arcturus7, sorry for the hijack, you sound like you have a very level head on you from your reflection on your experiences. I also have not the patience for the extremely abstract! Have you considered a more applied area? For instance, Nuclear engineering, Bioinformatics or Datascience?
Leaving your PhD won't make you radioactive. As TudorQueen said you don't need to mention it an interview and even then saying that you wanted a more practical project. Being in a different field and university also helps you have less chance of awkward encounters.
Thanks for the responses all! To Tudor: I spoke to my supervisor and he is 100% okay with the situation. In fact I was taken aback at how kind and helpful he was, and I feel orders of magnitude better than I did before I spoke to him. He did say he would be able to give me a LoR and that he would highlight the positives of my time and not draw attention to my quals, so that is really kind of him. As for experience I have applied for some semi-relevant roles that I'm just waiting to hear back from. I was going to do a fair amount of reading on my own time between now and then anyways though, so there's that too. I have also spoken to my previous MSci supervisor, and he has also said that he is happy to provide a second academic reference for me, so I have two.
To Jamie: That's a nice way of thinking about it. I feel blue now - but not in a bad way :P. My MSci was quite data heavy and I really enjoyed it, so it's definitely an option. I've applied for a few (non academic) graduate roles in the data science field so one of those options may play out too. In fact I only opened my laptop to do a video interview for one of them... but here I am!
To rewt: thanks for the input - I'm glad the consensus is that I won't be unsupervisable. Since my current supervisor has said he'd offer me an LoR, I think I would be silly not to mention it in my application at some point as questions will surely be asked. I think my reasons are sound however - I just need to make 10000000% sure that next time I've made the right choice!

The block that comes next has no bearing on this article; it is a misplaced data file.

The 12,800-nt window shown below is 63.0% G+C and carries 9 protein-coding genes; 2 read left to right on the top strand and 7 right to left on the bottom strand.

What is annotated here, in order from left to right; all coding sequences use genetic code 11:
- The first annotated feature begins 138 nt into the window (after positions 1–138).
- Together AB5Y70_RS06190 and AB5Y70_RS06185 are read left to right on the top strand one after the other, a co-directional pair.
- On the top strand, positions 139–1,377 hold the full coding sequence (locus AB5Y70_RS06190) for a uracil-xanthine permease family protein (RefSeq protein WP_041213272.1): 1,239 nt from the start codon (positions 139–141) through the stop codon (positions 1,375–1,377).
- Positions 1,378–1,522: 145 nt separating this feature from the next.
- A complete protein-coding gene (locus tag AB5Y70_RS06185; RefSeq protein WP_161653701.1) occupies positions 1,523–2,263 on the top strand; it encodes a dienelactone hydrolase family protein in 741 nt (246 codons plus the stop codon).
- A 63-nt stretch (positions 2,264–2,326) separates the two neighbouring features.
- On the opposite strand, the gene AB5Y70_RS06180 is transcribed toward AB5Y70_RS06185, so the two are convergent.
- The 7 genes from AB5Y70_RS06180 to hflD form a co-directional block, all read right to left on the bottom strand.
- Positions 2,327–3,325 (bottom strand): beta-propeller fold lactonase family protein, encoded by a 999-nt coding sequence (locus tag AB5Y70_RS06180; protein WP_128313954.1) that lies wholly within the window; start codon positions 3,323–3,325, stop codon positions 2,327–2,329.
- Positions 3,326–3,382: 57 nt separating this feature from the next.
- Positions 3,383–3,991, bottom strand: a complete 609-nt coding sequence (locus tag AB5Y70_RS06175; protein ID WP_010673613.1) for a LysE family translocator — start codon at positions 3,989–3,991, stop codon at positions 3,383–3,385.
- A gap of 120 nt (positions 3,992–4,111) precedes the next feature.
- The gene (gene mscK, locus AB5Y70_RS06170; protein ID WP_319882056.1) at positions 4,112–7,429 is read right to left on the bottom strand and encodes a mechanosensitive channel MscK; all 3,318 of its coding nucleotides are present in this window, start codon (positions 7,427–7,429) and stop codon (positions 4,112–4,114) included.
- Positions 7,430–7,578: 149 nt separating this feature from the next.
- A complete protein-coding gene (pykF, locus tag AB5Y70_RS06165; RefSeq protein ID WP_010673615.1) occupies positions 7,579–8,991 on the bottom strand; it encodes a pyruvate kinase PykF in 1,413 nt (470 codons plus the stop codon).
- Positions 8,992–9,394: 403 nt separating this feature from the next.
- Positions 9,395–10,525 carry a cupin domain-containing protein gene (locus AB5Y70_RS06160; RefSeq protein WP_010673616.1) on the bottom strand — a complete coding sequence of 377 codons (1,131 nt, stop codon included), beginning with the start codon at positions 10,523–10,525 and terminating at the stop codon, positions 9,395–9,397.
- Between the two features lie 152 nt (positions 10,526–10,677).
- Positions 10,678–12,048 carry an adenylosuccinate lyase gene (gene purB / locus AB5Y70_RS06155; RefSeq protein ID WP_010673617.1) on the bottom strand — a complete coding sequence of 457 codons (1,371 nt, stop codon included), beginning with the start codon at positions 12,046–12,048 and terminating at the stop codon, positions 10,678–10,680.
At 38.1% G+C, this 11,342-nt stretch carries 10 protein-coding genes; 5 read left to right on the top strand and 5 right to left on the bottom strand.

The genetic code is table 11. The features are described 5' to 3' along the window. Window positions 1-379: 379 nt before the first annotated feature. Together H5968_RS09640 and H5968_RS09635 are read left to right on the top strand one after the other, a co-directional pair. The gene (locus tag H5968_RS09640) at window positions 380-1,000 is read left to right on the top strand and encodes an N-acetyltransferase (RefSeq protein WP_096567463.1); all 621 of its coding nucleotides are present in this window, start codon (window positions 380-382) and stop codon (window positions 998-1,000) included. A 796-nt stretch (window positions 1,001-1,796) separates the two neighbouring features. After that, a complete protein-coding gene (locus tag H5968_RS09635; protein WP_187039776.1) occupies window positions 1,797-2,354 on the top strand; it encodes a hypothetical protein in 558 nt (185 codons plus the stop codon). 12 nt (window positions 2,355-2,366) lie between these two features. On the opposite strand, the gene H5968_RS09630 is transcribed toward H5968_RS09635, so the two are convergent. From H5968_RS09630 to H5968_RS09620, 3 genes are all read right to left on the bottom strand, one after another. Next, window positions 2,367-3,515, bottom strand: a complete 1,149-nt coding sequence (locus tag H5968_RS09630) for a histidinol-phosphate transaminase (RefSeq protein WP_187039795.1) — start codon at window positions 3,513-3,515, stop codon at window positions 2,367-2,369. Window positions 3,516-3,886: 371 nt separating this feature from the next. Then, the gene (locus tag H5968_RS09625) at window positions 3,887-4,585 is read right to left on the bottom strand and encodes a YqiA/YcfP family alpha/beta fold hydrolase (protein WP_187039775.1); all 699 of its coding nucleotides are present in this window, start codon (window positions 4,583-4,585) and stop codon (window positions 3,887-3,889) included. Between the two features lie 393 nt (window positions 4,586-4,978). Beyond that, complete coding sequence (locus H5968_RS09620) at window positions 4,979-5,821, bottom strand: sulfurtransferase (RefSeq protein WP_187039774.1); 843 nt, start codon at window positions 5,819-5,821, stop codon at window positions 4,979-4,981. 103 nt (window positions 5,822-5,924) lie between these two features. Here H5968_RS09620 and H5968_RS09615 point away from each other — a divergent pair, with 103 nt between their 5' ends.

This sounds really positive! In some ways I actually think it could be viewed as an asset. After all, you are less likely to leave because you have really considered is this for you etc, and had a taste of doing a PhD before. All the best and keep us posted!
Hi Tudor, no worries :-)
Thanks, the paper was in the field of my PhD - Distributed Computing / Bioinformatics for Computational Biology. I've recently had another paper printed in a Chemistry journal on synthesis of neuro-protective peptides for neuro-degenerative diseases, which was work I did with my master's supervisor.
As for my mother, she's starting to recover now after the hospital have stabilised her meds and withdrawn one that was prescribed inappropriately a while back, and which the GP just kept re-issuing. It's been difficult as she's such an elegant woman and to see her at such a low has been difficult.